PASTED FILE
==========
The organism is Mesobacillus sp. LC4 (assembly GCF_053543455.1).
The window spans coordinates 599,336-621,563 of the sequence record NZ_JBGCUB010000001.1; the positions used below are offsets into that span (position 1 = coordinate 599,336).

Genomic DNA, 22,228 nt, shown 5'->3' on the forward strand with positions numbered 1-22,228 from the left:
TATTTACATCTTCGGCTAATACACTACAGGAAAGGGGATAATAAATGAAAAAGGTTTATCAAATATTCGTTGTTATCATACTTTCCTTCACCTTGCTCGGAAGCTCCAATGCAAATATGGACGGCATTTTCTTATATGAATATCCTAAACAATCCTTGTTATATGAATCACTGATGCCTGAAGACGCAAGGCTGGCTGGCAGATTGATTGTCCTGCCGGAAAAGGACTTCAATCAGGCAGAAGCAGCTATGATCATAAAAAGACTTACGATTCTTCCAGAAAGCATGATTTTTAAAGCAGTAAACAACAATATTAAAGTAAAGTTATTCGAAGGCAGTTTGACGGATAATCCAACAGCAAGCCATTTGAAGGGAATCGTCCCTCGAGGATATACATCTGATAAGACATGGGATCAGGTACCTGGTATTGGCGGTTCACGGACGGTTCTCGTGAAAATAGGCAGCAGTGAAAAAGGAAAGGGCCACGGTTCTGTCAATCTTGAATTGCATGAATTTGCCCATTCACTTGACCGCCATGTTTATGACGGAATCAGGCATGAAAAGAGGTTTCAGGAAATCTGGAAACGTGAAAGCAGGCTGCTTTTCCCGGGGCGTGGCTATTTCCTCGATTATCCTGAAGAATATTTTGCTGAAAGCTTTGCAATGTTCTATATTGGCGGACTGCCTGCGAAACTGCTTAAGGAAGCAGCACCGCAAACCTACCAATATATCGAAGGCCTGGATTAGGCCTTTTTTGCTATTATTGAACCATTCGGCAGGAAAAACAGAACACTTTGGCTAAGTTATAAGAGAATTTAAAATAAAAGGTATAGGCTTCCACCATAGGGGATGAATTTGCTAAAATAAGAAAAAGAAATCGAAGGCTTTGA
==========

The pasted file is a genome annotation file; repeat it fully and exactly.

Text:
The organism is Mesobacillus sp. LC4 (assembly GCF_053543455.1).
The window spans coordinates 599,336-621,563 of the sequence record NZ_JBGCUB010000001.1; the positions used below are offsets into that span (position 1 = coordinate 599,336).

Genomic DNA, 22,228 nt, shown 5'->3' on the forward strand with positions numbered 1-22,228 from the left:
TATTTACATCTTCGGCTAATACACTACAGGAAAGGGGATAATAAATGAAAAAGGTTTATCAAATATTCGTTGTTATCATACTTTCCTTCACCTTGCTCGGAAGCTCCAATGCAAATATGGACGGCATTTTCTTATATGAATATCCTAAACAATCCTTGTTATATGAATCACTGATGCCTGAAGACGCAAGGCTGGCTGGCAGATTGATTGTCCTGCCGGAAAAGGACTTCAATCAGGCAGAAGCAGCTATGATCATAAAAAGACTTACGATTCTTCCAGAAAGCATGATTTTTAAAGCAGTAAACAACAATATTAAAGTAAAGTTATTCGAAGGCAGTTTGACGGATAATCCAACAGCAAGCCATTTGAAGGGAATCGTCCCTCGAGGATATACATCTGATAAGACATGGGATCAGGTACCTGGTATTGGCGGTTCACGGACGGTTCTCGTGAAAATAGGCAGCAGTGAAAAAGGAAAGGGCCACGGTTCTGTCAATCTTGAATTGCATGAATTTGCCCATTCACTTGACCGCCATGTTTATGACGGAATCAGGCATGAAAAGAGGTTTCAGGAAATCTGGAAACGTGAAAGCAGGCTGCTTTTCCCGGGGCGTGGCTATTTCCTCGATTATCCTGAAGAATATTTTGCTGAAAGCTTTGCAATGTTCTATATTGGCGGACTGCCTGCGAAACTGCTTAAGGAAGCAGCACCGCAAACCTACCAATATATCGAAGGCCTGGATTAGGCCTTTTTTGCTATTATTGAACCATTCGGCAGGAAAAACAGAACACTTTGGCTAAGTTATAAGAGAATTTAAAATAAAAGGTATAGGCTTCCACCATAGGGGATGAATTTGCTAAAATAAGAAAAAGAAATCGAAGGCTTTGA